Elastic Band Training

Port visitors to the MV Logos

For 6 months when I first joined the MV Logos my work was in the deck department as an AB (‘able-bodied’) seaman. Then for almost a year I was a member of two consecutive training programmes each lasting 5-6 months. Long before the widespread use of computers the programme was known as IT (‘intensive training’). The idea was that a group of men (women in later programmes) would be stretched in a variety of spiritual, mental and physical ways. It involved committing to a variety of goals. Most of the time it meant for very full days trying to achieve these targets. The philosophy was that the experience would stretch us like elastic bands. Hopefully then when the course was over our capacity for all kinds of things would be enlarged as a result. Whether this proved to be so is open to discussion. A few faltered under the stress, as if the elastic had been stretched one time too many. 

So it was in April 1978 whilst vessel was in Singapore I began this course that would dominate my life for coming months. 

An ingredient in the make up of the group was to make them as culturally challenging as possible. Plenty opportunity for misunderstandings and the need for frequent forgiveness! We were 10 young men from 10 countries and 4 continents. We had an older, more experienced and mature leader who graciously led this diverse group. The final ingredient in the mix was our accommodation. We were together in the bow (foc’sle) of the ship. Tiers of bunks fitted to the keel in a small triangular shaped cabin that came to a point at the bow. Each bunk had a curtain to provide some privacy. The confined area was made more claustrophobic with the ship’s anchor chain locker housed in the middle. Enclosed in a large box like structure most of the time the chains were a quiet but ominous presence that dominated our living space. Whenever the heavy anchor was dropped these large chains flew making a huge noise with bone jarring vibrations. Perhaps it was a misperception but it often seemed to me the ship arrived at anchor in ports early in the morning. Our dramatic living environment was further enhanced by being at the bow of a ship designed to slice through icy water. With its sharp bow the ship pitched severely in rough seas. You could literally be thrown in the air from your bed. The MV Logos had been designed to travel from Denmark to Greenland. She was originally known as the ‘Umanak’, after a town in Greenland.

Crowds visiting the MV Logos on board book exhibition

Days usually began about 6:00 am with morning exercises – a port run if in port or aerobics on the aft deck at sea. Whilst the rest of the crew might have time off in the evenings we were taking meetings, studying or doing jobs that no one else would do. Anytime our team could be called on to do whatever was needing done practically. The 15 hours / week goal of practical work were usually spent doing jobs unpopular with the rest of the crew. They included manually moving many tons of books around the cargo hold or setting up or taking down the on board book exhibition ‘tent’ on the foredeck. We were also employed using rags to remove grease from the engine room machinery. I remember once having to crawl into the water tanks to clean them. The tanks were located in the ship’s keel. Feeling that I could not back out was a fearful experience. To this day I have no interest in caving!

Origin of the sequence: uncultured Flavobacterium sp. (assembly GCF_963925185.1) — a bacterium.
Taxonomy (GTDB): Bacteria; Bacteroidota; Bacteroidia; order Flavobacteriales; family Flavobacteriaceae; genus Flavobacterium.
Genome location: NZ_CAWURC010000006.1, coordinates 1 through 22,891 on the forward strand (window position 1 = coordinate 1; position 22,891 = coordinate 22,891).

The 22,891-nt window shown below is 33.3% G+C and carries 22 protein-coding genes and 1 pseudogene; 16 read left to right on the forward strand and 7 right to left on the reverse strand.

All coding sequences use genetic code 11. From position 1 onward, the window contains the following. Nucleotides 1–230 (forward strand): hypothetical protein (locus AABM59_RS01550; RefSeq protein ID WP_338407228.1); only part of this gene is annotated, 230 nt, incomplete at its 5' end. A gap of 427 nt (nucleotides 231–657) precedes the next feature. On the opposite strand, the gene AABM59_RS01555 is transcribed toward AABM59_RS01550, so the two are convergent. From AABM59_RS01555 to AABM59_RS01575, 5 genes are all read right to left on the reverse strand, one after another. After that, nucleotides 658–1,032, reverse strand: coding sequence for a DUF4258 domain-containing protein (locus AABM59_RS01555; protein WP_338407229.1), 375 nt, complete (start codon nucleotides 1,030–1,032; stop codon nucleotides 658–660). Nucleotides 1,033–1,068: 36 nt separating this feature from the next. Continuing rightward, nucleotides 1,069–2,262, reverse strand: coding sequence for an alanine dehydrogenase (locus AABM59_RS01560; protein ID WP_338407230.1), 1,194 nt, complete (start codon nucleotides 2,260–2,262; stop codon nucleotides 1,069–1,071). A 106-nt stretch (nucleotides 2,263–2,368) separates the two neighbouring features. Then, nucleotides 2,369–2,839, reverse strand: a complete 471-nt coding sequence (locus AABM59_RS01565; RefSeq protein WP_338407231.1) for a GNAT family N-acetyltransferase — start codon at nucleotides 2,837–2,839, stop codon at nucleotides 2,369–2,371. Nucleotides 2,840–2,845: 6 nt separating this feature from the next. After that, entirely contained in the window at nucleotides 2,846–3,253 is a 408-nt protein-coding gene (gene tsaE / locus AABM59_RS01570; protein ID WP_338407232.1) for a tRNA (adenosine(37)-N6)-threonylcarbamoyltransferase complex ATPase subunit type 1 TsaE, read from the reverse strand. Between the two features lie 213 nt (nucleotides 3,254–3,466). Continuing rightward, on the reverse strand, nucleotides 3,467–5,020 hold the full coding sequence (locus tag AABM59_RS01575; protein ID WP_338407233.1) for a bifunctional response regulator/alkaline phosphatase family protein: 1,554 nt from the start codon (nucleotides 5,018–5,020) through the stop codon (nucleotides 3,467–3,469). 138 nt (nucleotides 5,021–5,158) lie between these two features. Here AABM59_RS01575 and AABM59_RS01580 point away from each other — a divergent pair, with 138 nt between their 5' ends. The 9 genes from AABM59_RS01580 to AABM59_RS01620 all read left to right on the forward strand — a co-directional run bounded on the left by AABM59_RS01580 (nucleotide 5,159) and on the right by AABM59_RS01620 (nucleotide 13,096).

Once a week we had to report ‘progress’ to our team leader on almost 30 different tasks. Long days were filled with trying to achieve these goals. This suited some temperaments more than others. I found it for the most part quite fulfilling. A few goals were only possible due to the unique opportunity a floating bookship afforded. We often had many thousands visit on board every week we were in a port.

Weekly ‘IT’ Report

We’d usually sleep relatively early at 10:30 -11:00 pm but once a week there was an extended time of prayer with the rest of the ship’s company. This went from 7pm till sometimes 2 or 3am or even later. It was mandatory for ‘IT’ people to always attend and stay to the end (one of our goals). The rest of the crew were more or less free to leave when they wished. Follow that with 1 or maybe 2 hours sleep before exercises and another long day. The training certainly lived up to its ‘intensive’ description. We did have to work as a team but there was also a lot of goals to be achieved individually. I suppose this led inevitably to competition between us. Despite our differing cultural and personality types we did form a bond between us and remain in touch with several to this day. 

A sad memory during this time of training was to lose one of our number. Abel, a Mexican, had gone swimming whilst we were in Taiwan and tragically drowned. I had just a few days before been talking with him. He in retrospect had seemed strangely at peace talking about the future in comparison to my uncertainty. In an amazing way several years later in 1985 I was again on board the LOGOS. This time it was in Abel’s homeland Mexico. His family visited the ship and sought me out as one of the few people that had known Abel just before he died. It was an honour to share with them my memories of Abel.